Uphill sprints activate the fast-twitch fibers in your legs.
Uphill sprints are a form of resistive training or sprint loading. Unlike running flats, racing up an incline forces you to work against the weight of gravity. According to coach Brad Hudson in his 2008 article вЂњRun Faster: 6 Adaptive Running MethodsвЂќ in вЂњRunning Times,вЂќ the effort of hill sprints can be equated to doing a set of Olympic weightlifting exercises. The difference is that the exercise is specific to running. By incorporating uphill sprints into your training regimen, you can build muscle and improve lower-body strength and power.
Load, Spring and Sprint
Because uphill sprints are a form of resistance training, the exercise will break down the muscles in your legs and glutes, causing small tears in your muscle tissue. The body's repair of these micro-traumas will result in building your lower body's muscle mass. Because you're sprinting on an incline, you'll need greater knee thrust with your front leg as well as push-off with your back leg to lift your body weight. The exaggerated stride will shift the pressure to your quads and calves. In addition, a sprint at maximal effort will boost the number of muscle fibers in each contraction and increase the strength and size of your fast-twitch fibers.
High-intensity Training and Hormones
In a 2011 study published in the вЂњJournal of Strength and Conditioning Research,вЂќ researchers from Kharazmi University in Iran found that male wrestlers who undertook sprint interval training experienced a rise in testosterone and a decrease in cortisol. The change in the ratio between the two hormones suggested an anabolic-type response to the training, which means their bodies were more primed to build muscle and burn fat. In this study, the wrestlers ran six 38-yard sprints with 10-second rest periods twice weekly for a period of four weeks. While high-intensity interval training doesn't raise the level of testosterone in women, it elevates the level of growth hormone and promotes the building of muscle.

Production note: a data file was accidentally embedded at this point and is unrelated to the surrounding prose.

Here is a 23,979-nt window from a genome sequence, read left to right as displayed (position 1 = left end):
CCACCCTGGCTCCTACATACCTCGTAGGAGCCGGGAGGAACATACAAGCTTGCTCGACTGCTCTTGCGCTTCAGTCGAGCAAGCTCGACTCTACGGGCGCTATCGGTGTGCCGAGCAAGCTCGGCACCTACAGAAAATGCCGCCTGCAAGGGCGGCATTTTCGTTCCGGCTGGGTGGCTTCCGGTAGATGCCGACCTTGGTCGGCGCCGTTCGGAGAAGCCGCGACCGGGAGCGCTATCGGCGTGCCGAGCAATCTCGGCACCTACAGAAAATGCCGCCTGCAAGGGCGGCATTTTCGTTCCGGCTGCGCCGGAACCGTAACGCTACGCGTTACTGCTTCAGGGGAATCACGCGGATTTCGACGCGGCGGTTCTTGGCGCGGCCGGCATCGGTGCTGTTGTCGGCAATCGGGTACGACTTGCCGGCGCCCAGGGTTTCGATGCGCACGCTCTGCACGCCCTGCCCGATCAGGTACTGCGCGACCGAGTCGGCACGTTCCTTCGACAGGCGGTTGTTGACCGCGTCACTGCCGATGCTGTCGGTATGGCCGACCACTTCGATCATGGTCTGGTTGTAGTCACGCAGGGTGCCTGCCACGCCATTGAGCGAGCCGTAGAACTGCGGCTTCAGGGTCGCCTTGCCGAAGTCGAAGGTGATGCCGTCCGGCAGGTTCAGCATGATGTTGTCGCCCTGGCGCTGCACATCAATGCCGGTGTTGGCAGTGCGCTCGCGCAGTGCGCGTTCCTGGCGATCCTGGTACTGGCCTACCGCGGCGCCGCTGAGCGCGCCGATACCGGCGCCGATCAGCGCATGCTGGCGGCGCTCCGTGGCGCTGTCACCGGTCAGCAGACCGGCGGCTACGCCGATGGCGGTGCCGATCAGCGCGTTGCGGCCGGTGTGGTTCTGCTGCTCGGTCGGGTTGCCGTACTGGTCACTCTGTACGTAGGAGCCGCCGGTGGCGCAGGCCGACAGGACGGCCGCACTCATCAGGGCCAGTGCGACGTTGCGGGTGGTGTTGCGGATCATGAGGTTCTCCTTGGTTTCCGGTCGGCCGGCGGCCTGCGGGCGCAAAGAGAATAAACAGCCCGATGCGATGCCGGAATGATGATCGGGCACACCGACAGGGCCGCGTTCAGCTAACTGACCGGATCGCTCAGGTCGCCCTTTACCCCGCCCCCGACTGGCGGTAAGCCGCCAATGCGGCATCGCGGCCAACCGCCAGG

Designing a Workout
Coach Hudson starts his runners on a regimen of very short sprints -- eight seconds at maximal effort on the steepest hill possible. This regimen immediately strengthens your leg muscles. As runners acclimate to this method of training, the intervals become longer, increasing to 10 seconds and then 12 seconds per sprint. If you're just starting out, look for a hill that's about 40 yards long. Perform 10 to 15 minutes of cardio and dynamic stretches, such as leg swings and squats. When your body is fully warm, try five sprints at 75 percent of your maximal effort, walking down the hill to recover from each sprint. Finish the session with a 10- to 15-minute cool down. Gradually increase each session by one or two sprints per week until you're doing 20 sprints at maximal effort, according to the Breaking Muscle website.
The 10-Second Limit
According to coach Hudson in Marc Bloom's 2007 article, вЂњQuick AscentвЂќ in вЂњRunner's World,вЂќ he limits hill sprints to 10 seconds. If you sprint over 10 seconds, your body will start producing lactate, which leads to fatigue and increases the risk of injury. Because hill sprints are a form of resistance training, allow your muscles 24 to 48 hours to recover. When identifying hills for a workout, try and choose terrain with packed turf or mowed grass. The next best option is a paved incline that's clear of traffic or other obstacles.